4 Protocol Examples

This section contains a complete example of how EFSRPC is used. In the following example, a user (User) uses a Windows XP client to encrypt a file on a Windows SMB file server (Server1). The User then gives a colleague (Colleague) authorized access to this file, and requests one of the employees (Employee) to place the file on a second Windows SMB file server (Server2) so that the Colleague can access it.

Before starting this process, the User has obtained the Colleague's user certificate through some implementation-specific method. The User has also imported that certificate into the certificate stores on both the client computer and Server1. No explicit action from the User or Colleague is required for this step if User and Colleague are members of the same Active Directory domain and the domain has been configured to automatically publish users' EFS user certificates to the Active Directory.

First, the User creates a file with the information he wants to share and places it on Server1. He then accesses the file's properties through the Windows Explorer user interface and marks the file as encrypted. This causes Windows Explorer to send an EfsRpcEncryptFileSrv message to Server1, and as a result the EFSRPC server encrypts the file located on Server1's disk to allow access to the file by the User alone. The User has now created an encrypted file on Server1 using EFSRPC.

To give the Colleague authorized access to this newly encrypted file, the User accesses the file's properties once more through Windows Explorer, and examines the list of user certificates that are authorized to decrypt the file. This causes Windows Explorer to send an EfsRpcQueryUsersOnFile message to the server to retrieve the list of authorized user certificates. After this call succeeds, Windows Explorer retrieves the list of authorized DRAs for the file by sending an EfsRpcQueryRecoveryAgents message to the server. The authorized user certificates and DRAs are then displayed in the user interface. The User can now see that he or she is currently the only user authorized to access the file.

The User then accesses the user interface to select the Colleague's user certificate, and chooses to authorize this user certificate to access the file. The Windows Explorer user interface sends an EfsRpcAddUsersToFile message to the server, which processes the request successfully. The Windows Explorer user interface once again sends an EfsRpcQueryUsersOnFile message and an EfsRpcQueryRecoveryAgents message to the server. The results are displayed to the User. The User can now see that both the Colleague and the User are authorized to access the file.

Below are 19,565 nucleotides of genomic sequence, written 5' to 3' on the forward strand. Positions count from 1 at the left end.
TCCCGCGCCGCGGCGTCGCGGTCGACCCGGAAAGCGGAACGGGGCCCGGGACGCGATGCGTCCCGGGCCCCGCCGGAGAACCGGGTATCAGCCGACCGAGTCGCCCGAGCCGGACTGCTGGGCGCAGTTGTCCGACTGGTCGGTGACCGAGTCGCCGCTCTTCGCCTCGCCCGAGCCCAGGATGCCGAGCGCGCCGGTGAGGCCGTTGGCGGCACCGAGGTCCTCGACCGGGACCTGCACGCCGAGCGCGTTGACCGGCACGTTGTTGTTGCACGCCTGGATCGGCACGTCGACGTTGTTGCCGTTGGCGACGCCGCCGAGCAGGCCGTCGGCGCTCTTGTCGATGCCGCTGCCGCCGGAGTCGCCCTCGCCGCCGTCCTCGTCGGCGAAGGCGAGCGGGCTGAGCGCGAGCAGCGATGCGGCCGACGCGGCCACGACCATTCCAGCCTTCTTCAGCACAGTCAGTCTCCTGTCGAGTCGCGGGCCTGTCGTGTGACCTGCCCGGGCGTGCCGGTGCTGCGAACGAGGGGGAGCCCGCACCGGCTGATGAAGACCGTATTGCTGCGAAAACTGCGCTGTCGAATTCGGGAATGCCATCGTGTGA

The User then leaves instructions with the Employee to transfer the file to another server, so that the Colleague can more easily obtain it. (The Employee has backup permissions on Server1 and restore permissions on Server2, but does not have a user or DRA private key that would allow authorized access to the encrypted file.) The Employee runs the ntbackup.exe utility to create a backup of the file from Server1 on the client machine. The ntbackup.exe utility sends an EfsRpcOpenFileRaw message to Server1. When Server1 responds successfully, the ntbackup.exe utility sends an EfsRpcReadFileRaw message to Server1 and writes the data returned over the associated pipe to a file on the Employee's client computer. When Server1 indicates that the end of the file has been reached, the ntbackup.exe utility sends an EfsRpcCloseRaw message to the Server1. At this point, the Employee has a file on the client computer that contains the encrypted file from Server1 in the EFSRPC Raw Data Format.

To complete the transfer of the encrypted file from Server1 to Server2, the Employee runs the ntbackup.exe utility again. This time, ntbackup.exe is invoked to restore the file on to Server2 from the backup file on the Employee's client computer. The ntbackup.exe utility sends an EfsRpcOpenFileRaw message to Server2. After receiving a successful response from Server2, the ntbackup.exe utility sends an EfsRpcWriteFileRaw message to Server2. The ntbackup.exe utility reads the data from the EFSRPC Raw Data Format file and sends that data over the pipe associated with the EfsRpcWriteFileRaw message. When the end of the EFSRPC Raw Data Format file has been reached, the ntbackup.exe utility flushes the pipe by performing a 0-byte write, and sends an EfsRpcCloseRaw message to Server2.

Now, the encrypted file has been recreated on Server2. The Colleague can access this file using SMB and work with it as needed. The User has successfully utilized EFSRPC to allow the Colleague access to a critical file, using only secure EFSRPC methods.

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